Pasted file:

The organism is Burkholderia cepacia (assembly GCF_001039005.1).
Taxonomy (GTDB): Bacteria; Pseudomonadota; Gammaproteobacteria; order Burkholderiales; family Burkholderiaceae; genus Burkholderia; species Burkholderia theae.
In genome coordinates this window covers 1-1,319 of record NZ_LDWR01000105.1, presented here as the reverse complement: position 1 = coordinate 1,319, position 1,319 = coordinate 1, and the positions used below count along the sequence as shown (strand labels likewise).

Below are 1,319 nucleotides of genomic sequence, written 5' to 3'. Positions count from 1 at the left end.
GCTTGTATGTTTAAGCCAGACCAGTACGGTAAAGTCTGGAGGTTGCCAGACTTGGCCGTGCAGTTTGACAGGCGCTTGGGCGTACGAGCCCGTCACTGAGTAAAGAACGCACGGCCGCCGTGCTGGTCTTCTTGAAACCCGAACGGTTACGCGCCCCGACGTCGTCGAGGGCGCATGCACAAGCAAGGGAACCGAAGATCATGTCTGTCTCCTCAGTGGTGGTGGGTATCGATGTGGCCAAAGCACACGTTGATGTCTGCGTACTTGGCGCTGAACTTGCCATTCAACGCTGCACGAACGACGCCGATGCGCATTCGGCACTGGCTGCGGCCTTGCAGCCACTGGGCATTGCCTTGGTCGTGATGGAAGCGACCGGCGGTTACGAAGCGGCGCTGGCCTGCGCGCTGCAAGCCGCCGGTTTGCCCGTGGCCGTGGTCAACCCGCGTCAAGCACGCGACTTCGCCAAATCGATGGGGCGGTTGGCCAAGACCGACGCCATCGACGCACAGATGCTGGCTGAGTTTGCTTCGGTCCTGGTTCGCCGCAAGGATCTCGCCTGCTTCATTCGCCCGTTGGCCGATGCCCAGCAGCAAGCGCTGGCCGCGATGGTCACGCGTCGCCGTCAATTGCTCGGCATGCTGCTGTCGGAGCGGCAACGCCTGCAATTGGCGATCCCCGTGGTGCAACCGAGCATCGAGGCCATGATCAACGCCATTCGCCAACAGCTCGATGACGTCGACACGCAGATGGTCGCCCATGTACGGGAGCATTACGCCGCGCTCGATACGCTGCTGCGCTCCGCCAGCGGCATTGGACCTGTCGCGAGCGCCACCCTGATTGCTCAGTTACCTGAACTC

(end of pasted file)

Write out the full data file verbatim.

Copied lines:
The organism is Burkholderia cepacia (assembly GCF_001039005.1).
Taxonomy (GTDB): Bacteria; Pseudomonadota; Gammaproteobacteria; order Burkholderiales; family Burkholderiaceae; genus Burkholderia; species Burkholderia theae.
In genome coordinates this window covers 1-1,319 of record NZ_LDWR01000105.1, presented here as the reverse complement: position 1 = coordinate 1,319, position 1,319 = coordinate 1, and the positions used below count along the sequence as shown (strand labels likewise).

Below are 1,319 nucleotides of genomic sequence, written 5' to 3'. Positions count from 1 at the left end.
GCTTGTATGTTTAAGCCAGACCAGTACGGTAAAGTCTGGAGGTTGCCAGACTTGGCCGTGCAGTTTGACAGGCGCTTGGGCGTACGAGCCCGTCACTGAGTAAAGAACGCACGGCCGCCGTGCTGGTCTTCTTGAAACCCGAACGGTTACGCGCCCCGACGTCGTCGAGGGCGCATGCACAAGCAAGGGAACCGAAGATCATGTCTGTCTCCTCAGTGGTGGTGGGTATCGATGTGGCCAAAGCACACGTTGATGTCTGCGTACTTGGCGCTGAACTTGCCATTCAACGCTGCACGAACGACGCCGATGCGCATTCGGCACTGGCTGCGGCCTTGCAGCCACTGGGCATTGCCTTGGTCGTGATGGAAGCGACCGGCGGTTACGAAGCGGCGCTGGCCTGCGCGCTGCAAGCCGCCGGTTTGCCCGTGGCCGTGGTCAACCCGCGTCAAGCACGCGACTTCGCCAAATCGATGGGGCGGTTGGCCAAGACCGACGCCATCGACGCACAGATGCTGGCTGAGTTTGCTTCGGTCCTGGTTCGCCGCAAGGATCTCGCCTGCTTCATTCGCCCGTTGGCCGATGCCCAGCAGCAAGCGCTGGCCGCGATGGTCACGCGTCGCCGTCAATTGCTCGGCATGCTGCTGTCGGAGCGGCAACGCCTGCAATTGGCGATCCCCGTGGTGCAACCGAGCATCGAGGCCATGATCAACGCCATTCGCCAACAGCTCGATGACGTCGACACGCAGATGGTCGCCCATGTACGGGAGCATTACGCCGCGCTCGATACGCTGCTGCGCTCCGCCAGCGGCATTGGACCTGTCGCGAGCGCCACCCTGATTGCTCAGTTACCTGAACTC